Risky Business: Art on the Edge

For the last few years in my marketing biz, I’ve been listening to people say “Great idea, but we can’t because _____.” The usual excuse was “the budget,” but after a while you stop falling for that. Especially when you see where said measly budget gets spent (or wasted). I think in fact the real reason is often a lack of faith, a deficit of daring. Too bad. No one ever makes breakthrough creative without risking something.   

In writing, especially poetry, no boundaries exist, except in the faint of heart or limited of imagination. If you want a grain silo full of chorus girls in your poem, you just plunk one down, as Richard Hugo taught us in The Triggering Town. If you want a talking walrus or a headless queen or a flying monkey or a jump-roping jackass, just make one up with the flash of a pen. If the poem or story wants it and you’re willing to earn it from the reader, anything goes. The point is no one ever made it memorable by playing it safe.   

Cassatt's "Summertime"


This is true in any art form. Think of Isadora Duncan’s dance moves or Dorothea Lange’s photographic portraits, Mary Cassatt’s pastels and paintings, or Virgina Woolf’s essays and novels. The world might not embrace the “new form” when it first arrives, but it’s the work that dances the edges that keeps the art alive.   

Poetry is exceptionally malleable, lean, and agile, and pliability is among its greatest attractions—and challenges. Poetry jukes and jives and doesn’t care if it litters your mind with a thousand slaughtered weak ideas. In fact, it purges our minds of feeble thoughts by bringing in bigger, stronger, fresher ones. New metaphors, vibrant imagery, juicy verbs. “True wit is nature to advantage dressed/ What oft was thought, yet ne’er so well expressed,” Pope said and I thank God for it every day.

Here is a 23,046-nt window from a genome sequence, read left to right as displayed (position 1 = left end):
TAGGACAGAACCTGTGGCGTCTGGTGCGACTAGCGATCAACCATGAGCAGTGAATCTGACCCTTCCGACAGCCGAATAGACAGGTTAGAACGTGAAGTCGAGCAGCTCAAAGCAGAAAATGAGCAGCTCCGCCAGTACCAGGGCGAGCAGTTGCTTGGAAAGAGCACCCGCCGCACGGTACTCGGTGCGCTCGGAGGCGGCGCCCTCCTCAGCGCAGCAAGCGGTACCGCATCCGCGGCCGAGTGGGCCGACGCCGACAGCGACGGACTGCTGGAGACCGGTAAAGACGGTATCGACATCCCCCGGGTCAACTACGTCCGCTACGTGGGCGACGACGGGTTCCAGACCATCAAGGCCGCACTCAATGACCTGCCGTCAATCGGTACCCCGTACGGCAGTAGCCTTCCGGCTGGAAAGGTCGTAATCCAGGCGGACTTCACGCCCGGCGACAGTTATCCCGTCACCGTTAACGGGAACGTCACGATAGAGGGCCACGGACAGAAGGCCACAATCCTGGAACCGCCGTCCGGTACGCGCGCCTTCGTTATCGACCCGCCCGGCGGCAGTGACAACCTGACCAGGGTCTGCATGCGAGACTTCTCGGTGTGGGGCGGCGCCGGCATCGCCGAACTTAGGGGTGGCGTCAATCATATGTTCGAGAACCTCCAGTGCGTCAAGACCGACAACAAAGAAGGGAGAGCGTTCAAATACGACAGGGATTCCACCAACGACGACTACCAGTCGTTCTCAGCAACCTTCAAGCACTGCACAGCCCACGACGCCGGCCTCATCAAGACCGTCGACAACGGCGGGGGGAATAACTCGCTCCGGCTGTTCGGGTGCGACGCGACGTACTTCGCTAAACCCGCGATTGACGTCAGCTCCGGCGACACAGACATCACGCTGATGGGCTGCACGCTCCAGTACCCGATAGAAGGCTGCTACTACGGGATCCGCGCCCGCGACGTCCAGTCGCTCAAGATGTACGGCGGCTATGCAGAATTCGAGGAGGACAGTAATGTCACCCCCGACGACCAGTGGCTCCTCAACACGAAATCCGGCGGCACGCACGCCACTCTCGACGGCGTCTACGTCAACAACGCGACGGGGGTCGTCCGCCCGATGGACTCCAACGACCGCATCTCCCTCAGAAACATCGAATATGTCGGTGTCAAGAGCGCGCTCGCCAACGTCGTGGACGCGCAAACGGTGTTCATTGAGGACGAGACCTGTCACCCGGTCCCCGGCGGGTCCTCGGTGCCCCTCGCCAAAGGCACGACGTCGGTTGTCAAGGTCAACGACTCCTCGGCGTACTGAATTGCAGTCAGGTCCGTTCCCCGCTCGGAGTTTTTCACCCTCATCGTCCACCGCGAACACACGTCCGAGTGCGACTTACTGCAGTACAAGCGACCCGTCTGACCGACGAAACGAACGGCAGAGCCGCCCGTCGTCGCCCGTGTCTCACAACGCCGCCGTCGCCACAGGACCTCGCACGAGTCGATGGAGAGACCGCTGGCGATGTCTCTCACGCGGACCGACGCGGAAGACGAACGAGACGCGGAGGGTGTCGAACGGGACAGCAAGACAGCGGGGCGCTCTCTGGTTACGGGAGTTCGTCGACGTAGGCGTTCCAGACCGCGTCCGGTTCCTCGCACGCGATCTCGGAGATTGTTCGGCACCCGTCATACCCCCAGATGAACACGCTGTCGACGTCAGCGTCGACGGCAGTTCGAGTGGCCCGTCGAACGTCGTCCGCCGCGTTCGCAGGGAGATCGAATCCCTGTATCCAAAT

Poetry is the cure for all the petty things we fuss about daily. Poetry doesn’t care if those pants make your butt look big. Poetry wants you to focus on what matters: affairs of the heart, family, the struggles of peoples, the young, the aged, the blissful, the sacred, the natural, the neglected, the political, and the ethereal. The movements of nations and constellations, both wheeling through time and space at the mercy of forces set into motion long before they even existed.   

Poetry insists you look up and notice.   

In his poem Asphodel, That Greeny Flower, William Carlos Williams reminded us “It is difficult/ to get the news from poems/ yet men die miserably every day/ for lack/ of what is found there.”   

Save yourselves. Read a little poetry every day.   

Here are some sites to get you started: www.poets.org (poems, biographies, commentary), www.poemhunter.com (a sloppy site, you’ll have to dig a bit, but don’t give up), and you can sign up to get a poem delivered to you daily by email at The Writer’s Almanac, just check the box on this form:   http://mail.publicradio.org/content/506927/forms/apm_signup.htm.   

Use of photo permitted by Creative Commons Attribution License (http://www.freebase.com/view/m/05_zh0y).   

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